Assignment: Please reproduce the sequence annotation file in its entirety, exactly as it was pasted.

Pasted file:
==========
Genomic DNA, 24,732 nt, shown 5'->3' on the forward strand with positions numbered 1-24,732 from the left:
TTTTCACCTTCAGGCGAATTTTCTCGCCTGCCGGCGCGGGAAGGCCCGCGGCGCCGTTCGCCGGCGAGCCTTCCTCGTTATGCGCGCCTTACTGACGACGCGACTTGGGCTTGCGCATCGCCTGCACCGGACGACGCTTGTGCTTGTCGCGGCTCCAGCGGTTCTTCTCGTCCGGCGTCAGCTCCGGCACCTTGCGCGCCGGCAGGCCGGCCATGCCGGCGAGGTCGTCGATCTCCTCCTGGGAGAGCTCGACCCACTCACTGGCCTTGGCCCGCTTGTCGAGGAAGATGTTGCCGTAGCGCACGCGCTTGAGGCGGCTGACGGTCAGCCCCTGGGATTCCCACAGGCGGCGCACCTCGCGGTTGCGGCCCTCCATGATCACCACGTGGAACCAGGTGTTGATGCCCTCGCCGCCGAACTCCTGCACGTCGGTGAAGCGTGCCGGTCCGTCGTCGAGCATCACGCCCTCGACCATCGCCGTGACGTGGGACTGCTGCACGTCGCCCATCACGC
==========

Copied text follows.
Genomic DNA, 24,732 nt, shown 5'->3' on the forward strand with positions numbered 1-24,732 from the left:
TTTTCACCTTCAGGCGAATTTTCTCGCCTGCCGGCGCGGGAAGGCCCGCGGCGCCGTTCGCCGGCGAGCCTTCCTCGTTATGCGCGCCTTACTGACGACGCGACTTGGGCTTGCGCATCGCCTGCACCGGACGACGCTTGTGCTTGTCGCGGCTCCAGCGGTTCTTCTCGTCCGGCGTCAGCTCCGGCACCTTGCGCGCCGGCAGGCCGGCCATGCCGGCGAGGTCGTCGATCTCCTCCTGGGAGAGCTCGACCCACTCACTGGCCTTGGCCCGCTTGTCGAGGAAGATGTTGCCGTAGCGCACGCGCTTGAGGCGGCTGACGGTCAGCCCCTGGGATTCCCACAGGCGGCGCACCTCGCGGTTGCGGCCCTCCATGATCACCACGTGGAACCAGGTGTTGATGCCCTCGCCGCCGAACTCCTGCACGTCGGTGAAGCGTGCCGGTCCGTCGTCGAGCATCACGCCCTCGACCATCGCCGTGACGTGGGACTGCTGCACGTCGCCCATCACGC